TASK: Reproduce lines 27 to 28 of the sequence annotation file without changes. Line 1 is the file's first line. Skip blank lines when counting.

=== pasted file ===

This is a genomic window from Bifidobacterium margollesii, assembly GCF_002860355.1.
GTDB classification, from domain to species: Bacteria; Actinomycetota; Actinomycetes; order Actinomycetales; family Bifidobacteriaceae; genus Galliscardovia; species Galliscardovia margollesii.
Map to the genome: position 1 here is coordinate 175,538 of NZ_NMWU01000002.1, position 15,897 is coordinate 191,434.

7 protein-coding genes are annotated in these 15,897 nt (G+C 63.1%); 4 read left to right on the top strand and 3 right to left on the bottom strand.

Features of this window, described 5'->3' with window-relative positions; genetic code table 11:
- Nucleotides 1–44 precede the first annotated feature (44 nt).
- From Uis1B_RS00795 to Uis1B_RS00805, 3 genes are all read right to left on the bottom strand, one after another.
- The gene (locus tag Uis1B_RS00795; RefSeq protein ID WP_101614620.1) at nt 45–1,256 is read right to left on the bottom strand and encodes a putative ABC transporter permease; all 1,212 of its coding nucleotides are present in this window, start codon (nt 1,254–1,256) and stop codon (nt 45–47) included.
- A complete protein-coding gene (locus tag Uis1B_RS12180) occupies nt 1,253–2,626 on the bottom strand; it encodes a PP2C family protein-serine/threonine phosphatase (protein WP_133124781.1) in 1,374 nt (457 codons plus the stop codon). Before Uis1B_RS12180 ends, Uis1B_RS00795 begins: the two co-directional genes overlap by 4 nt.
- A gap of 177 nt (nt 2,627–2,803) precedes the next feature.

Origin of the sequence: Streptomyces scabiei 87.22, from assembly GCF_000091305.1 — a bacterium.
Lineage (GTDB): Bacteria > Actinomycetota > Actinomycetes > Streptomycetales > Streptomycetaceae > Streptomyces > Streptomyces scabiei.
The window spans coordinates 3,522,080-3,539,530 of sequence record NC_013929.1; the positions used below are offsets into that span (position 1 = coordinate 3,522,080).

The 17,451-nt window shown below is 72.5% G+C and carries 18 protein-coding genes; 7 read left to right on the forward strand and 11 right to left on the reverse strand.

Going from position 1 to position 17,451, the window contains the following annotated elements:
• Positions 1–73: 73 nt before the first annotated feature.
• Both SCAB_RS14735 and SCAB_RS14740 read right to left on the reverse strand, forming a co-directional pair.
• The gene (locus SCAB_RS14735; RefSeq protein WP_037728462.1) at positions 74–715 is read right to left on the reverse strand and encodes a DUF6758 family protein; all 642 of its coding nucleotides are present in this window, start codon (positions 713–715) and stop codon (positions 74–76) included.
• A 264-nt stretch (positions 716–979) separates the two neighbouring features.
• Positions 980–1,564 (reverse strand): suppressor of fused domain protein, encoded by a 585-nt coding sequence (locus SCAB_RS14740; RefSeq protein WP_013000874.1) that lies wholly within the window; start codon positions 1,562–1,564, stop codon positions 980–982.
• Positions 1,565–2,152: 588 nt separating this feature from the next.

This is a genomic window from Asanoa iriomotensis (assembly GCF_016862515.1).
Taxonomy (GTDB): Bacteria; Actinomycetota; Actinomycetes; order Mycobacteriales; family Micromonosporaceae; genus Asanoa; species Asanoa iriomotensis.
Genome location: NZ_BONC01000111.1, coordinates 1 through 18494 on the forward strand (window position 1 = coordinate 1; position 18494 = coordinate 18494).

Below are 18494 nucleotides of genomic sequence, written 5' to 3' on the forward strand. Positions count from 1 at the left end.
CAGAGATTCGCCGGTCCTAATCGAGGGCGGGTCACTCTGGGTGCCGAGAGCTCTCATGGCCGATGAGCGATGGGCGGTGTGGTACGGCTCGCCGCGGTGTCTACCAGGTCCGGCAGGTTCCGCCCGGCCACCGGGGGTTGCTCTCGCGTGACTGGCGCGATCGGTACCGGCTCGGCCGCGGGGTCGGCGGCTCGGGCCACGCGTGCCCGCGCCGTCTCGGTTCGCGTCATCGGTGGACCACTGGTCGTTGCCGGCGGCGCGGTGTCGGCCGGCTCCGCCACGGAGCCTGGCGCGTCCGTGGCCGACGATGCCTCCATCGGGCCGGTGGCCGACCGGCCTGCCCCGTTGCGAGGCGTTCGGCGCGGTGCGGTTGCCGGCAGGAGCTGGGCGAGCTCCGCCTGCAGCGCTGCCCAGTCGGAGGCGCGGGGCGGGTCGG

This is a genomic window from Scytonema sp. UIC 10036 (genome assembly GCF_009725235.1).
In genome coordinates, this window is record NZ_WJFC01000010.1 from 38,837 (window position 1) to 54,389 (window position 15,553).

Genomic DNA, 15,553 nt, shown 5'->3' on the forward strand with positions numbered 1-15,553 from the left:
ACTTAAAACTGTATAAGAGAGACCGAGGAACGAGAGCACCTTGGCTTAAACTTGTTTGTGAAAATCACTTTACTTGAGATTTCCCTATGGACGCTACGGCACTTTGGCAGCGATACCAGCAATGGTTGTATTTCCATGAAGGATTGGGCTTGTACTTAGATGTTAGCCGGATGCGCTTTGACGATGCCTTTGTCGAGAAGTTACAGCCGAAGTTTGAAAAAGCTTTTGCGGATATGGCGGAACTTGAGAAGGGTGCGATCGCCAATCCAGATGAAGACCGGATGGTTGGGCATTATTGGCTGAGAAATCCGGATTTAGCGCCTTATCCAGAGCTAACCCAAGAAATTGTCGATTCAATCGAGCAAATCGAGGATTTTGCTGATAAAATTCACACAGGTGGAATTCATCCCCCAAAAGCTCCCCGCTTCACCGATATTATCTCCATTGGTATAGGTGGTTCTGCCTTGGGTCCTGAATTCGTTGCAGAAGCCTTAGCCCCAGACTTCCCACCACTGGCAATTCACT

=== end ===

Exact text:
This is a genomic window from Scytonema sp. UIC 10036 (genome assembly GCF_009725235.1).
In genome coordinates, this window is record NZ_WJFC01000010.1 from 38,837 (window position 1) to 54,389 (window position 15,553).